Top 10 Palm Tree Care Mistakes

Palm Trees are very easy to grow but even easier to kill if you don’t know what you are doing. Here are the most common palm tree care mistakes that owners make:

1. OVER-WATERING a new planted palm. You will notice the palm tree leaves turning brown or yellow and falling off quickly without drying first. To avoid this mistake, you need to make sure the palm soil has good drainage. You can do it by adding 30%-50% sand to the soil mix when you plant your palm. A new planted palm tree should be watered every day for the first week.

2. NOT ENOUGH WATER. If you don’t provide your palm tree with enough water, the tips of the leaves will start turning brown. Most of the palm trees like MOIST and WELL DRAINED soil. To find out if your palm tree is getting enough water, check the moist level of the soil the next day after watering. The soil should be moist down to the root of the palm tree. If you are not sure how to check the moisture level, go here Watering Palm Trees.

3. ROOT DAMAGE. Adding fertilizer to the soil when planting a palm is a common mistake. This is almost guaranteed to kill your palm. Palm tree roots are very fragile, and adding fertilizer so close to the root ball could damage it. A palm tree with damaged roots is more likely to get diseases and die. New planted palms should not be fertilized for the first 3-4 months. Give them some time to establish.

4. FERTILIZER BURN. Burning palm tree with a fertilizer by putting it too close to the trunk. It’s very easy to burn the palm tree trunk. Once the trunk is damaged it is harder for the palm tree to battle diseases. Keep a 2 feet distance from the trunk when fertilizing.

5. NOT FERTILIZING your palm tree. Your palm tree needs nutrients for a healthy growth. We take vitamins every day to be healthy. Palm trees are like us. They need their vitamins to get stronger, grow faster and fight with pests and diseases. You need to fertilize your palm trees during the warm months 4 – 5 times a year. More info about Fertilizing Palm Trees.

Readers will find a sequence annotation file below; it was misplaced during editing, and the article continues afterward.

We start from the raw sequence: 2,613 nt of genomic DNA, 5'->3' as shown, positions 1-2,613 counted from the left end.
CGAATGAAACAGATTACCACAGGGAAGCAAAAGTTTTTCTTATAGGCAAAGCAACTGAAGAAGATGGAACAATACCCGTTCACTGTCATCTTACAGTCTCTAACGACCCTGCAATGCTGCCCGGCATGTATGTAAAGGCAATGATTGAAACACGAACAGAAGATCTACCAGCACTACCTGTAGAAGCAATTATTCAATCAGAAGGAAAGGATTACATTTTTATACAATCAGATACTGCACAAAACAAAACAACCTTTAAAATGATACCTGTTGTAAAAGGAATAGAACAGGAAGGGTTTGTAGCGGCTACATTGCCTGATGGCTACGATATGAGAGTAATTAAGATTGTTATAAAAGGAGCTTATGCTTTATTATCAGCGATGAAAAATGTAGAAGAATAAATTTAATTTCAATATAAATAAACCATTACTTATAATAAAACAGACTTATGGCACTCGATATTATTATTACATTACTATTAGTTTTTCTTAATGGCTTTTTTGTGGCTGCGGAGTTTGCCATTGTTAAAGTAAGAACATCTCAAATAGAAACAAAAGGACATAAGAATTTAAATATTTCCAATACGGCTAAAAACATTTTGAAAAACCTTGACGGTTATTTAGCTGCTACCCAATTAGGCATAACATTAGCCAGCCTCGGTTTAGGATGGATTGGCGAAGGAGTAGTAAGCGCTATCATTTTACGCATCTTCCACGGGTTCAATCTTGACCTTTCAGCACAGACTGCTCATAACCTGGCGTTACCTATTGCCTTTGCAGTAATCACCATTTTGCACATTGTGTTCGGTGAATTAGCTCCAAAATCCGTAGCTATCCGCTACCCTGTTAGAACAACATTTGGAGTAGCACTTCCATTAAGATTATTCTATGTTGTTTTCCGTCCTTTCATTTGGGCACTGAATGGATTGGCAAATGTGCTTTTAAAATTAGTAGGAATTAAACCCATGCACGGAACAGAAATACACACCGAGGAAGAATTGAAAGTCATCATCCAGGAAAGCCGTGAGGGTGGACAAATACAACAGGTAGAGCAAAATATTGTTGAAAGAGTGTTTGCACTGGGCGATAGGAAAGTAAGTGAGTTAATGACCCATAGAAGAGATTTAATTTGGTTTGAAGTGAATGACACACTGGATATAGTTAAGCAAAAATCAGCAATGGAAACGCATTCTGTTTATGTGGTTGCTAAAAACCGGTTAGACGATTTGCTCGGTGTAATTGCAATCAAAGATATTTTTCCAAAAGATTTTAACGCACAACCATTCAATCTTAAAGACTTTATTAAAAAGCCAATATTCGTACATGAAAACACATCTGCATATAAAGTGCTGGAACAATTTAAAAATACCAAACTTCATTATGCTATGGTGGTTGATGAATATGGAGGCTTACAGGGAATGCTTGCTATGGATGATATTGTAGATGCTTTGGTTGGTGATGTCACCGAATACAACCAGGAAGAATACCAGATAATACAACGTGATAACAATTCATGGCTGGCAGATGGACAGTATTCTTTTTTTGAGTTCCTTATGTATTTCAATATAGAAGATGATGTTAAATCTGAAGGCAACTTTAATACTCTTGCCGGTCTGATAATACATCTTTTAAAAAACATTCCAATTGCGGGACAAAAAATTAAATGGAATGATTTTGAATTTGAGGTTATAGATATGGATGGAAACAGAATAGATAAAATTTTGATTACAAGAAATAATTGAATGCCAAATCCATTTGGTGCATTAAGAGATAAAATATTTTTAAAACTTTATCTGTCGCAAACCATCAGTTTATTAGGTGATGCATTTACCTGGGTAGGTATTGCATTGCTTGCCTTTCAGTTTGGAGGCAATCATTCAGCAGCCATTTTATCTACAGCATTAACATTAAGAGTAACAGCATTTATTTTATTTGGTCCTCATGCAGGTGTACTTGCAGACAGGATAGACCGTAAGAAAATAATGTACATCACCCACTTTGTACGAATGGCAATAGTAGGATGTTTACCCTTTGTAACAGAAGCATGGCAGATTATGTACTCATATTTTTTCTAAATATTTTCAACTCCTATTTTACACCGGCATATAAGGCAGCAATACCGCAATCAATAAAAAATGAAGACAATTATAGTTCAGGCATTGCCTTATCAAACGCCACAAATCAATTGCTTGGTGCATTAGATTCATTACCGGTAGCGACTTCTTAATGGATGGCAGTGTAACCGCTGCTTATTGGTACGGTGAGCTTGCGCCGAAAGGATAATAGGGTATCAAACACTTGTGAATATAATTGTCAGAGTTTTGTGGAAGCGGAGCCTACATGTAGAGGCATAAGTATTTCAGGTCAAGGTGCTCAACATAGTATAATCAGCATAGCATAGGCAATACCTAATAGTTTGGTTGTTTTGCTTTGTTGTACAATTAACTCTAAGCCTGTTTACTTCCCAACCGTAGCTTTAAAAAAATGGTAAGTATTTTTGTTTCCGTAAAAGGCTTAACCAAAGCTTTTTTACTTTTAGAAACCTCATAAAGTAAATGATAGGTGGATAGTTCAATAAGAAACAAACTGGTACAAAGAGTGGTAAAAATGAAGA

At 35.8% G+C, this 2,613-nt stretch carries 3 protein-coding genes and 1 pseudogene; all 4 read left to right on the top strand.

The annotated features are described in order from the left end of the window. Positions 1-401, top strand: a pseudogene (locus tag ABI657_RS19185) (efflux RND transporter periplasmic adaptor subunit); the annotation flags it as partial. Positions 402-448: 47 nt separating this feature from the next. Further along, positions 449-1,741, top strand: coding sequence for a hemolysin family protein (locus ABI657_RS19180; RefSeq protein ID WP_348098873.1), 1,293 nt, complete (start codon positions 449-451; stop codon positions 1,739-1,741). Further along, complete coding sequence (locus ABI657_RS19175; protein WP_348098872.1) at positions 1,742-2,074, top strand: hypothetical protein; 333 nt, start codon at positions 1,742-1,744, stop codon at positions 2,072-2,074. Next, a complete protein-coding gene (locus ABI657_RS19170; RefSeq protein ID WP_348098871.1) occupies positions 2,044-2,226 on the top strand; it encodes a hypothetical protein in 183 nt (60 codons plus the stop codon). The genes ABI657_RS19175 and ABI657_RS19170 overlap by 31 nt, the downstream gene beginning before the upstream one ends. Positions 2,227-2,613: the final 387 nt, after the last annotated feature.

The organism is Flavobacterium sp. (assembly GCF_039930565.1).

6. BAD SOIL. Not providing a palm tree with good soil. Good soil will allow the palm tree root to develop properly, keep the moist so your palm gets enough water and provide good drainage. I always get asked – what is the best soil? Canadian peat moss. Cheap soil = poor results. No one asks me what is the absolutely worst soil you can buy, but I’ll tell you anyway – It is soil mixed with fertilizer.

Every gardener I know said it killed everything in their garden. These days it’s hard to find good soil, because every soil has fertilizer added. I personally use Premier Pro-Mix because it provides a superior growing environment for palms by increasing drainage and oxygen.

7. WRONG CLIMATE. Planting a palm tree in the climate that is too cold, too hot or too dry. Many gardeners buy palms without checking if they can grow in their climate zone. Tropical palm trees that like warm and humid weather don’t do well in the desert, with dry winds in the summer and cold temperatures in the winter.

Just get a different palm tree. There are so many cold hardy palms that can tolerate drought and cold weather. All you need to do, is to check which palms grow in your weather conditions. You can check it by going to Hardiness Zone Map.

8. SUNBURN. Planting a very young palm tree in the full sun without providing a cover. The palm leaves will start turning yellow and might look colorless in some areas. If you don’t cover your palm, the leaves will begin to dry and turn brown. If your palm tree is from a greenhouse or shade-grown environment, it is NOT USED to full sun. You need to acclimatize it first. For acclimatizing instructions check this article Planting Palm Trees.

9. OVER-PRUNING. I keep seeing articles online that tell people to cut brown part of the leaf because it will save the palm tree from wasting nutrients on the dying leaf. Makes sense right? Wrong. Palm trees need dying leaves for nutrients, and when you cut them off, your palm tree doesn’t like it. Palms move nutrients from the older fronds to the new growth. Palm fronds should be cut when they are as close as possible to the trunk. Do NOT remove any fronds that grow at 45 degree angle or greater. If your palm tree looks like a rooster tail, you over-pruned it.

10. HURRICANE PRUNING. It is not unusual during hurricane season in Florida to get a knock on the door by a team of palm tree professionals, offering to prune your palms. They might say that removing extra weight from your palm tree will save it during hurricane. Makes sense, right? Wrong. Your palm trees need all the leaves they can get to protect the new growing fronds from wind.

I think this covers the most common mistakes. I hope you find this article useful. Let me know if you would like to share your experience or have good tips to add to Palm Care Mistakes. Have a great day!

~Susan Brian

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